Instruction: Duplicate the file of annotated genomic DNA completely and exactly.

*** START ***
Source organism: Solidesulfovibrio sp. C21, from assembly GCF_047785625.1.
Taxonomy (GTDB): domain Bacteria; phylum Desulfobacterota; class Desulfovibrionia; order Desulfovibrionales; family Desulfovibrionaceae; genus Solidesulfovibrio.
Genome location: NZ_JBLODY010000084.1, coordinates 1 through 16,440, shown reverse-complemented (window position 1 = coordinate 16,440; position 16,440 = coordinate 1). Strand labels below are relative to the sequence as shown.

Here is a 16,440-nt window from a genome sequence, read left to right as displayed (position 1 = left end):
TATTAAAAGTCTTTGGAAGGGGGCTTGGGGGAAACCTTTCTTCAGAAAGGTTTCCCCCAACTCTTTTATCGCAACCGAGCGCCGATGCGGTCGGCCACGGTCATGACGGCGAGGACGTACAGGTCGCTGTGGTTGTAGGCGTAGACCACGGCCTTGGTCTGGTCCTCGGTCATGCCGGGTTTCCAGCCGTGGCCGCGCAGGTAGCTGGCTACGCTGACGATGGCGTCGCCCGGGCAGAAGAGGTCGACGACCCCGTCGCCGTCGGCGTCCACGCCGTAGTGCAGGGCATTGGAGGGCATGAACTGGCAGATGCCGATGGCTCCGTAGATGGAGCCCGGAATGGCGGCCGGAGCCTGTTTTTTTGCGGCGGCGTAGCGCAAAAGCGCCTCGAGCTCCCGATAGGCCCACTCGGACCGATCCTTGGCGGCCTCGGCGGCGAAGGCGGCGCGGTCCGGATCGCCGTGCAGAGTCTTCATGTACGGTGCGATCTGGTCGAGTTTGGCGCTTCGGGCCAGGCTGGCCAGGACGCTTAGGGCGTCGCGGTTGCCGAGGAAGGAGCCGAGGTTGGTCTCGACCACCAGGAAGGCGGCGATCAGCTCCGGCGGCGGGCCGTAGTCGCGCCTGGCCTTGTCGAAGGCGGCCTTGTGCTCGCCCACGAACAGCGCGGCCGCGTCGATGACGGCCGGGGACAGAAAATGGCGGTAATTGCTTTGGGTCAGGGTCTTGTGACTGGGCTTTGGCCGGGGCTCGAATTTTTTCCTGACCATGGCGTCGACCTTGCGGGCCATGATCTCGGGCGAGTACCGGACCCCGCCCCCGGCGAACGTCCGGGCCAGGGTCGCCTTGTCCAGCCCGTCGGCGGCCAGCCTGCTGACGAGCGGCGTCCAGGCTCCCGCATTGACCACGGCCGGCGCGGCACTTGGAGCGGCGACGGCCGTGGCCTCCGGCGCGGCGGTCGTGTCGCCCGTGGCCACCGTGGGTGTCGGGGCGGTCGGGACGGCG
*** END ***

Source organism: Solidesulfovibrio sp. C21, from assembly GCF_047785625.1.
Taxonomy (GTDB): domain Bacteria; phylum Desulfobacterota; class Desulfovibrionia; order Desulfovibrionales; family Desulfovibrionaceae; genus Solidesulfovibrio.
Genome location: NZ_JBLODY010000084.1, coordinates 1 through 16,440, shown reverse-complemented (window position 1 = coordinate 16,440; position 16,440 = coordinate 1). Strand labels below are relative to the sequence as shown.

Here is a 16,440-nt window from a genome sequence, read left to right as displayed (position 1 = left end):
TATTAAAAGTCTTTGGAAGGGGGCTTGGGGGAAACCTTTCTTCAGAAAGGTTTCCCCCAACTCTTTTATCGCAACCGAGCGCCGATGCGGTCGGCCACGGTCATGACGGCGAGGACGTACAGGTCGCTGTGGTTGTAGGCGTAGACCACGGCCTTGGTCTGGTCCTCGGTCATGCCGGGTTTCCAGCCGTGGCCGCGCAGGTAGCTGGCTACGCTGACGATGGCGTCGCCCGGGCAGAAGAGGTCGACGACCCCGTCGCCGTCGGCGTCCACGCCGTAGTGCAGGGCATTGGAGGGCATGAACTGGCAGATGCCGATGGCTCCGTAGATGGAGCCCGGAATGGCGGCCGGAGCCTGTTTTTTTGCGGCGGCGTAGCGCAAAAGCGCCTCGAGCTCCCGATAGGCCCACTCGGACCGATCCTTGGCGGCCTCGGCGGCGAAGGCGGCGCGGTCCGGATCGCCGTGCAGAGTCTTCATGTACGGTGCGATCTGGTCGAGTTTGGCGCTTCGGGCCAGGCTGGCCAGGACGCTTAGGGCGTCGCGGTTGCCGAGGAAGGAGCCGAGGTTGGTCTCGACCACCAGGAAGGCGGCGATCAGCTCCGGCGGCGGGCCGTAGTCGCGCCTGGCCTTGTCGAAGGCGGCCTTGTGCTCGCCCACGAACAGCGCGGCCGCGTCGATGACGGCCGGGGACAGAAAATGGCGGTAATTGCTTTGGGTCAGGGTCTTGTGACTGGGCTTTGGCCGGGGCTCGAATTTTTTCCTGACCATGGCGTCGACCTTGCGGGCCATGATCTCGGGCGAGTACCGGACCCCGCCCCCGGCGAACGTCCGGGCCAGGGTCGCCTTGTCCAGCCCGTCGGCGGCCAGCCTGCTGACGAGCGGCGTCCAGGCTCCCGCATTGACCACGGCCGGCGCGGCACTTGGAGCGGCGACGGCCGTGGCCTCCGGCGCGGCGGTCGTGTCGCCCGTGGCCACCGTGGGTGTCGGGGCGGTCGGGACGGCG